Maximize standing room. All flip-down seats along interior sides only. Lots of hand grab-holds. Get as many people onto trains as possible.



HORRIBLE!  Obviously someone who designed this has never travelled on a subway metro.  Imagine trying to get in and out and the lack of leg room for people facing each other if someone was standing in between.  Imagine this as a tube train?  You gotta be joking!  Give me fixed parallel seating all along the wall and NO middle row any day!

Offline Derwan

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« Reply #96 on: April 24, 2010, 12:01:43 PM »
HORRIBLE! 

Yeah.  What do you hold on to if you're standing?

Obviously not a good design for our suburban network.  (Can't think of any network this would be good for!)

I have to say - after riding the SX carriages on the steam train the other day, their method of reversing was quick and simple.  It would be great to be able to make a "4-seater" for a group of more than 2 - or change to a 2-seater so you're not knee-knocking with some stranger.  In this respect I'd support the concept of reversible seating - but it's something we can live without if it would increase costs (initial or ongoing).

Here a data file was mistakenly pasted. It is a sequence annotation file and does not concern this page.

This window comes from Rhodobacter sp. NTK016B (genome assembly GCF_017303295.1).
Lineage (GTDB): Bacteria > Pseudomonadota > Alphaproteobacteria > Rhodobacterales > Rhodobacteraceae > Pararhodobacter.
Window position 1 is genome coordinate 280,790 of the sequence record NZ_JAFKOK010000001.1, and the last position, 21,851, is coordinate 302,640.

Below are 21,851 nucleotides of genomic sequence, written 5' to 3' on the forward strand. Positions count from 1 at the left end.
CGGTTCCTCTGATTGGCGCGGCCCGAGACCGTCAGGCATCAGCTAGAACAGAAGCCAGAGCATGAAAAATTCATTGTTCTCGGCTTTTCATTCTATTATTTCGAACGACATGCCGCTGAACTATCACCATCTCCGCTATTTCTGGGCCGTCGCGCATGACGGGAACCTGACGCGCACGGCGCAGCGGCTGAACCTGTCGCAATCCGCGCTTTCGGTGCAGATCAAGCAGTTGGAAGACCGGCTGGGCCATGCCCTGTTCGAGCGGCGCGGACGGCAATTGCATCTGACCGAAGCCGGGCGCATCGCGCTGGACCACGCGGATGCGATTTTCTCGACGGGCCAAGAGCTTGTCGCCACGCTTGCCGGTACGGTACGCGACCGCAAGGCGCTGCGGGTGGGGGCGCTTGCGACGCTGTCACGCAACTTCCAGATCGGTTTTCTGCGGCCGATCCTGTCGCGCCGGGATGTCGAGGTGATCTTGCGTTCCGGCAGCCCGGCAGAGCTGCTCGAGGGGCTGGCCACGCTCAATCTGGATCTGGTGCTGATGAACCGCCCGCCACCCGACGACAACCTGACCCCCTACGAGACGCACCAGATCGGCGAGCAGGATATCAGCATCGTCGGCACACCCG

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Online ozbob

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« Reply #97 on: April 24, 2010, 12:20:13 PM »


That was a proposed layout for a budget short duration aircraft layout ...
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Offline Derwan

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« Reply #98 on: April 24, 2010, 12:28:17 PM »
I was gonna say the sides look more like an aeroplane!  :P
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Offline frereOP

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« Reply #99 on: April 24, 2010, 04:15:50 PM »
I was gonna say the sides look more like an aeroplane!  :P